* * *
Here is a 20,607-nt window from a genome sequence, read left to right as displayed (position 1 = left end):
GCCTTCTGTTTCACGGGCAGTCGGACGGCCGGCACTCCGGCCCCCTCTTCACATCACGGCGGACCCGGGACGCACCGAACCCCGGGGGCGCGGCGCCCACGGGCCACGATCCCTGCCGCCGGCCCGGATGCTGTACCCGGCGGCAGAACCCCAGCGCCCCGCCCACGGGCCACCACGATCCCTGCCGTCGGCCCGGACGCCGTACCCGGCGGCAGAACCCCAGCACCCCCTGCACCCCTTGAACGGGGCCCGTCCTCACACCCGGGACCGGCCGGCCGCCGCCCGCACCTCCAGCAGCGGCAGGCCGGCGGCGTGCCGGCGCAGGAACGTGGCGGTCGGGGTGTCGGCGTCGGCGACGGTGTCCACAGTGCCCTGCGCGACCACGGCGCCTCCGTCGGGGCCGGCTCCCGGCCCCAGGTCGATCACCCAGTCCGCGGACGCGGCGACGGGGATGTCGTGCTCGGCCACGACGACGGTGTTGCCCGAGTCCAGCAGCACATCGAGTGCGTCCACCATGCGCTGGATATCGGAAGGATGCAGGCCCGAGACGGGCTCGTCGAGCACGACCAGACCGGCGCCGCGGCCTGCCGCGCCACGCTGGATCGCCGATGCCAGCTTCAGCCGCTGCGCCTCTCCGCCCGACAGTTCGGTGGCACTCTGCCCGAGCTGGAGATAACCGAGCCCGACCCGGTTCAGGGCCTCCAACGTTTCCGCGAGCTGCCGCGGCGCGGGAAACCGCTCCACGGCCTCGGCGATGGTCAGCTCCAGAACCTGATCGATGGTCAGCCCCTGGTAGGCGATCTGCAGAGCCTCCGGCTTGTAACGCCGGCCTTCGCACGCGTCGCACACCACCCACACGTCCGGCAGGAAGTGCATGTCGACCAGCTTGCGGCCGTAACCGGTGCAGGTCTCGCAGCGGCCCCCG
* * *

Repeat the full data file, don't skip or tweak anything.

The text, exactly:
Here is a 20,607-nt window from a genome sequence, read left to right as displayed (position 1 = left end):
GCCTTCTGTTTCACGGGCAGTCGGACGGCCGGCACTCCGGCCCCCTCTTCACATCACGGCGGACCCGGGACGCACCGAACCCCGGGGGCGCGGCGCCCACGGGCCACGATCCCTGCCGCCGGCCCGGATGCTGTACCCGGCGGCAGAACCCCAGCGCCCCGCCCACGGGCCACCACGATCCCTGCCGTCGGCCCGGACGCCGTACCCGGCGGCAGAACCCCAGCACCCCCTGCACCCCTTGAACGGGGCCCGTCCTCACACCCGGGACCGGCCGGCCGCCGCCCGCACCTCCAGCAGCGGCAGGCCGGCGGCGTGCCGGCGCAGGAACGTGGCGGTCGGGGTGTCGGCGTCGGCGACGGTGTCCACAGTGCCCTGCGCGACCACGGCGCCTCCGTCGGGGCCGGCTCCCGGCCCCAGGTCGATCACCCAGTCCGCGGACGCGGCGACGGGGATGTCGTGCTCGGCCACGACGACGGTGTTGCCCGAGTCCAGCAGCACATCGAGTGCGTCCACCATGCGCTGGATATCGGAAGGATGCAGGCCCGAGACGGGCTCGTCGAGCACGACCAGACCGGCGCCGCGGCCTGCCGCGCCACGCTGGATCGCCGATGCCAGCTTCAGCCGCTGCGCCTCTCCGCCCGACAGTTCGGTGGCACTCTGCCCGAGCTGGAGATAACCGAGCCCGACCCGGTTCAGGGCCTCCAACGTTTCCGCGAGCTGCCGCGGCGCGGGAAACCGCTCCACGGCCTCGGCGATGGTCAGCTCCAGAACCTGATCGATGGTCAGCCCCTGGTAGGCGATCTGCAGAGCCTCCGGCTTGTAACGCCGGCCTTCGCACGCGTCGCACACCACCCACACGTCCGGCAGGAAGTGCATGTCGACCAGCTTGCGGCCGTAACCGGTGCAGGTCTCGCAGCGGCCCCCG